Let me explainMany years ago, I managed a production unit in a large factory; the people I supervised were great and very hard working. From time to time in the course of a day's work I had to vist the design office to liase with the draughtsmen on various issues. When I entered their office domain I was always struck by the change of atmosphere. These people went about their jobs in a relaxed way that was totally opposite to the grindwheel spinning existence of the manufacturing unit. The difference in physical effort was astounding. The physical effort that came from the manufacturing people could power several lighthouses whilst if you measured the effort from some of the people who worked in the office environment they would barely be able to illuminate the inside of a small fridge. Having said that, I bet some of the office workers' minds were always in creative overdrive.
Anyway,it was when I was talking to one of these draughtsmen back in the early seventies that I noticed he had an electric eraser. I didn't say anything at the time, but I thought it was the height of idleness that these people had to have an electric eraser to rub out their mistakes. It was a wonder they didn't have an electic spoon to feed them their breakfast cornflakes.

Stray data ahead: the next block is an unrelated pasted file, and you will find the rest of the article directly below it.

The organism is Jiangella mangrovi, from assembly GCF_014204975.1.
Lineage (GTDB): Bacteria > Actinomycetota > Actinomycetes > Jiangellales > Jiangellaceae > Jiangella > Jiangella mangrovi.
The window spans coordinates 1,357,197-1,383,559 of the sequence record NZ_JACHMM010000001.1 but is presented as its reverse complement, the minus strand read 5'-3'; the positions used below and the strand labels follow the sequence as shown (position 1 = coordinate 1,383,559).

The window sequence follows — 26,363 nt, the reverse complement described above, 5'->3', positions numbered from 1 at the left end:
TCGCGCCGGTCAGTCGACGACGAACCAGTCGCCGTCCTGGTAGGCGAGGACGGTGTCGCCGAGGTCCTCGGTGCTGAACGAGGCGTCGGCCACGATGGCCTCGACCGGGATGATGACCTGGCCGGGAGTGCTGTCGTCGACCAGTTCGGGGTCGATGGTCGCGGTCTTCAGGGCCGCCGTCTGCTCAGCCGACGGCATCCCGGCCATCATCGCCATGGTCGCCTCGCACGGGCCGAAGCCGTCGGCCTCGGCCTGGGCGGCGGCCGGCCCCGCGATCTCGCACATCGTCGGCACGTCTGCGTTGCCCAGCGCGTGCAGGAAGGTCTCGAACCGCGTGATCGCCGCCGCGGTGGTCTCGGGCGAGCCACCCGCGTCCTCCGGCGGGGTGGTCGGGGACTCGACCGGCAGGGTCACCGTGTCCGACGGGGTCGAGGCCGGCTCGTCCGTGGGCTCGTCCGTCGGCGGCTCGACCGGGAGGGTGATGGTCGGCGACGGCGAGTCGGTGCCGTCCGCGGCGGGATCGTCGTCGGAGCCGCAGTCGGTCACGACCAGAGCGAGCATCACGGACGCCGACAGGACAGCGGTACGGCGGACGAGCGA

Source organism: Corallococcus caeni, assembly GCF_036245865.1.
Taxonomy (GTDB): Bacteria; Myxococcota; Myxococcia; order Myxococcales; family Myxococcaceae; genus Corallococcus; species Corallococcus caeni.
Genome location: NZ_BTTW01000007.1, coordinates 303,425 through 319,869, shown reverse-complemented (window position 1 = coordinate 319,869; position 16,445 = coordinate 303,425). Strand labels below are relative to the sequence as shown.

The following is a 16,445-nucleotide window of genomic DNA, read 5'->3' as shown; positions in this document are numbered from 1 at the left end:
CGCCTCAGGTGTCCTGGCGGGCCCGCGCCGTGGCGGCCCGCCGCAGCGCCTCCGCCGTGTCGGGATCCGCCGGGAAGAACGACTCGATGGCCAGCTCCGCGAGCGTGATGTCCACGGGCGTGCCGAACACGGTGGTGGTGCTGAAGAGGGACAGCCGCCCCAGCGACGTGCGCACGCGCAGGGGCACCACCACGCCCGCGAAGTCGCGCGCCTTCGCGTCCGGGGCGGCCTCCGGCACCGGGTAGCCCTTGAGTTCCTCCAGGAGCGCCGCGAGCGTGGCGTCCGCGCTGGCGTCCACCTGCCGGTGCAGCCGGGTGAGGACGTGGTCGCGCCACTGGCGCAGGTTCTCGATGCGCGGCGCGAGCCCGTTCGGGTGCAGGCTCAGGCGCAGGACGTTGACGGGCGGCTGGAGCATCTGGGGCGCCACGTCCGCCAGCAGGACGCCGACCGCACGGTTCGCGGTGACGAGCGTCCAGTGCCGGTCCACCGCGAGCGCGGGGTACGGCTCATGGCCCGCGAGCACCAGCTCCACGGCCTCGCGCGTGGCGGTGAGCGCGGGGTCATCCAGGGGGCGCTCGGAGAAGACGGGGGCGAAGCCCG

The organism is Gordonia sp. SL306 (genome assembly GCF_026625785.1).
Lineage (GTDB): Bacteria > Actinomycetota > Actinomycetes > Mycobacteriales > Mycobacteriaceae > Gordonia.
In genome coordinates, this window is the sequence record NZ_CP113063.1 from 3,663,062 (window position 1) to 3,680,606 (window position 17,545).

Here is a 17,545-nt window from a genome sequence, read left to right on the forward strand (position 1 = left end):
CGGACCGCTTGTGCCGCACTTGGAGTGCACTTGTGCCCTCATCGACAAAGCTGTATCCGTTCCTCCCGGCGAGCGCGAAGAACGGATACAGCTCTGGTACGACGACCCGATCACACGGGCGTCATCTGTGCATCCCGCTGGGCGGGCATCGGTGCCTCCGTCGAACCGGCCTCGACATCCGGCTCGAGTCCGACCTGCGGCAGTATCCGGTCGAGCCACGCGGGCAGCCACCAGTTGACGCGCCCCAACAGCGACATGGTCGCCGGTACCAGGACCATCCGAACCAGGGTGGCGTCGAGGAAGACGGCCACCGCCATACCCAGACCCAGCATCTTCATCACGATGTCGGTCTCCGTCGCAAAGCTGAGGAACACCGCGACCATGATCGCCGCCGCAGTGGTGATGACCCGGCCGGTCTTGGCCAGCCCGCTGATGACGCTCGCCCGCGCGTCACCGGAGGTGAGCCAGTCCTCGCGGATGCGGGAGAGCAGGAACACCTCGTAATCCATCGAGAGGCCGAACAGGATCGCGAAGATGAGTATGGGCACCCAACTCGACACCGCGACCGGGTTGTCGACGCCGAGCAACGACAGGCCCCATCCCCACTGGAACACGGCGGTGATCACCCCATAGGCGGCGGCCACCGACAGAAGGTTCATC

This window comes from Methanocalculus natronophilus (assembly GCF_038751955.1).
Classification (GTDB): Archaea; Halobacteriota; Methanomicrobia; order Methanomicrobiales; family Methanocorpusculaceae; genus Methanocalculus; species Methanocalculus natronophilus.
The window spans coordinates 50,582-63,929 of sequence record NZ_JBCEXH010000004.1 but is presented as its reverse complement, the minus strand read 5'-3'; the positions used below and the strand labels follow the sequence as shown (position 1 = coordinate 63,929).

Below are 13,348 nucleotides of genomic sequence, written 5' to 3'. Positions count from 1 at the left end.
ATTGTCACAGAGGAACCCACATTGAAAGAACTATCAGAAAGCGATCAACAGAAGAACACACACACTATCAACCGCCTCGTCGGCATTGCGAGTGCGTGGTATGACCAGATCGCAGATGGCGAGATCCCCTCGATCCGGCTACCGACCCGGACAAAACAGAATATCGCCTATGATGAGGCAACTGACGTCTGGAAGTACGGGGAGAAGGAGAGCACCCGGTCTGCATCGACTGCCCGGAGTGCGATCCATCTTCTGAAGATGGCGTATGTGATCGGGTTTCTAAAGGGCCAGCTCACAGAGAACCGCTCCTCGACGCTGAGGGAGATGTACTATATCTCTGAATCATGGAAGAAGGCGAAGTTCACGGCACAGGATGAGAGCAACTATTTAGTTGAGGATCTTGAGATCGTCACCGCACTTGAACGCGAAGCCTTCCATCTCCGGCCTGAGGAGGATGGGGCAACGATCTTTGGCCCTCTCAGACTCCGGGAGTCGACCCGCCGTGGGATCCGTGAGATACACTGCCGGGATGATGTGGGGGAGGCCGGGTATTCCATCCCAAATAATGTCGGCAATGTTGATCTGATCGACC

What's all this to do with pyrography?Well, I've started doing more designs and found that when I wanted to make a change to a drawing, using a manual eraser wasn't very acurate. No matter how precise I was, I always ended up erasing some lines that I was happy with. I had to keep redrawing the lines and this is what produced the flashback to the draughtsman and his electric eraser. I had a light bulb moment and thought that perhaps they had electric erasers because they were more acurate and not because they didn't want to break sweat. Below is a sketch of the pyrography project That I'm currently working on. here. If you would like to find out more about me or my books click here.